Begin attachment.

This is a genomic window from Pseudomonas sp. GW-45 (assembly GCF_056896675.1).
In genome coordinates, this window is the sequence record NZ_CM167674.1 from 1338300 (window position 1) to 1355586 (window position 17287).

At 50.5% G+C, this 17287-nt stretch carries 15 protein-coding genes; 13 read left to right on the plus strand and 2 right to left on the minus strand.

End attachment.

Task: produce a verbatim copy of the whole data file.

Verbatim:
This is a genomic window from Pseudomonas sp. GW-45 (assembly GCF_056896675.1).
In genome coordinates, this window is the sequence record NZ_CM167674.1 from 1338300 (window position 1) to 1355586 (window position 17287).

At 50.5% G+C, this 17287-nt stretch carries 15 protein-coding genes; 13 read left to right on the plus strand and 2 right to left on the minus strand.